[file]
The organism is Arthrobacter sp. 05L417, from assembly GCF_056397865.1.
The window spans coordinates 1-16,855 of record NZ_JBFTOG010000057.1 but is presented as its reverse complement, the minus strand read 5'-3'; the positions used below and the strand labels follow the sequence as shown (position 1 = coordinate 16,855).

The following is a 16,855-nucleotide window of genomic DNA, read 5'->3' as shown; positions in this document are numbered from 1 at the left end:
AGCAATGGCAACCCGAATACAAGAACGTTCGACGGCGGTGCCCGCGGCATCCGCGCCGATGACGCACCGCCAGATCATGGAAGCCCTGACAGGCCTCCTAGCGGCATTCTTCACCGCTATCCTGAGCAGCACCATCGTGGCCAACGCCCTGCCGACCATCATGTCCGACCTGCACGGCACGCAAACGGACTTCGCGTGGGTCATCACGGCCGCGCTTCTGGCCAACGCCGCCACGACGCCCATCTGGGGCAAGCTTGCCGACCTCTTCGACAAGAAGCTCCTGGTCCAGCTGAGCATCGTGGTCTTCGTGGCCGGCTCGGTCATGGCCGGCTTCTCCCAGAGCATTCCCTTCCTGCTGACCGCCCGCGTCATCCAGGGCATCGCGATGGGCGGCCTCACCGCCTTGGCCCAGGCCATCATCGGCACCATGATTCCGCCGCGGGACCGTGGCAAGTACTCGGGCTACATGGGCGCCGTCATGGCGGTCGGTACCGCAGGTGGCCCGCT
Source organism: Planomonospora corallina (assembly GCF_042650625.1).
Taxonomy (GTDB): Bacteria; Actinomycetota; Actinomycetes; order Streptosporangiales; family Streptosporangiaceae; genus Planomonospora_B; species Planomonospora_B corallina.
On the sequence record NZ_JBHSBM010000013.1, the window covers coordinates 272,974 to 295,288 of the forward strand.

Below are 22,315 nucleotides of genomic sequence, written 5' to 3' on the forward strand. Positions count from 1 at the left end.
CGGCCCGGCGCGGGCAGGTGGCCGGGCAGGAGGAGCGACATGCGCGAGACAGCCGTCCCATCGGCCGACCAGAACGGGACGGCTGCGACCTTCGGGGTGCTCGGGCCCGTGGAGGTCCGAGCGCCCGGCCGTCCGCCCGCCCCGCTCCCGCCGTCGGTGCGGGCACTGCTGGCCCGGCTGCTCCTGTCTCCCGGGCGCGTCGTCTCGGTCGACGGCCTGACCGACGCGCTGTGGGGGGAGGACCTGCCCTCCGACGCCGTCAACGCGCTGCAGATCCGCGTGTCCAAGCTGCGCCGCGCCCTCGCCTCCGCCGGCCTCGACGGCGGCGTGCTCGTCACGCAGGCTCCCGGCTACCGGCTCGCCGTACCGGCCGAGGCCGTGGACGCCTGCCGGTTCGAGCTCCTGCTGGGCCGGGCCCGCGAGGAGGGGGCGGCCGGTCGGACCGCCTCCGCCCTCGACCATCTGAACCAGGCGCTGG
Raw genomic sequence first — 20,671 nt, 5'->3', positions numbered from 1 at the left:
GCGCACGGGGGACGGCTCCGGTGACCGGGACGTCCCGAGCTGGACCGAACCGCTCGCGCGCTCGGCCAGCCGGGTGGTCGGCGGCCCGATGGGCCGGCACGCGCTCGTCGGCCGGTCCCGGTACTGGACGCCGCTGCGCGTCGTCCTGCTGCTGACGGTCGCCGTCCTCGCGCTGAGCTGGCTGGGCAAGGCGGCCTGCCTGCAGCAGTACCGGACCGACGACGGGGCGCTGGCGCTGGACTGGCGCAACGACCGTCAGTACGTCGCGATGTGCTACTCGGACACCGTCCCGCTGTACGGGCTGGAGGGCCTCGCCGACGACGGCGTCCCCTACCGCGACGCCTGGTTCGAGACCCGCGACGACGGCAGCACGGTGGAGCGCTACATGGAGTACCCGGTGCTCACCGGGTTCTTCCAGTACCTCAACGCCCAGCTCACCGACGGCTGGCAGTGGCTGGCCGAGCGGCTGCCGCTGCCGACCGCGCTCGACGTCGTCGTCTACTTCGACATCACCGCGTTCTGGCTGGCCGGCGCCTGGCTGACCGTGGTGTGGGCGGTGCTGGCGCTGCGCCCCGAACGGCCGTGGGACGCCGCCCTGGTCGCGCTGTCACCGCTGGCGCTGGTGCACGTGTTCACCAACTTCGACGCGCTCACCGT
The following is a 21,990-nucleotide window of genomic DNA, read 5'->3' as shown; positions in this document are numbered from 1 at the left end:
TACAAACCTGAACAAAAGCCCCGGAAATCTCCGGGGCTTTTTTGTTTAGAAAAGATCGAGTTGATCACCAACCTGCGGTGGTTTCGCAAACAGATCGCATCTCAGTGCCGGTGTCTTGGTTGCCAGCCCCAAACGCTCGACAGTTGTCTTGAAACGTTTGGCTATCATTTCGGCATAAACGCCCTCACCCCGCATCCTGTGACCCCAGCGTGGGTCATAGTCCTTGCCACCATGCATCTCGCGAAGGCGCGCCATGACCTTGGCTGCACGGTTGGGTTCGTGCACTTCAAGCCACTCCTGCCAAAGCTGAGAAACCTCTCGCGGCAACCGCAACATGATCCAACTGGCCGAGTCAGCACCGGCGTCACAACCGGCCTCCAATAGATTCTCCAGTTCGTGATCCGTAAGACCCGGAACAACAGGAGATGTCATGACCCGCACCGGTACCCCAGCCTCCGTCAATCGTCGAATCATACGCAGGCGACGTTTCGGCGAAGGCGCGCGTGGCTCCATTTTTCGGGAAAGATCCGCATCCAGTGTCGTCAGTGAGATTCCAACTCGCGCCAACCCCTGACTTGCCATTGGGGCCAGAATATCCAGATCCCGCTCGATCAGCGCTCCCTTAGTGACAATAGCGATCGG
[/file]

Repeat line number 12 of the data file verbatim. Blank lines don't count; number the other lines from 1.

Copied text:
The following is a 21,990-nucleotide window of genomic DNA, read 5'->3' as shown; positions in this document are numbered from 1 at the left end: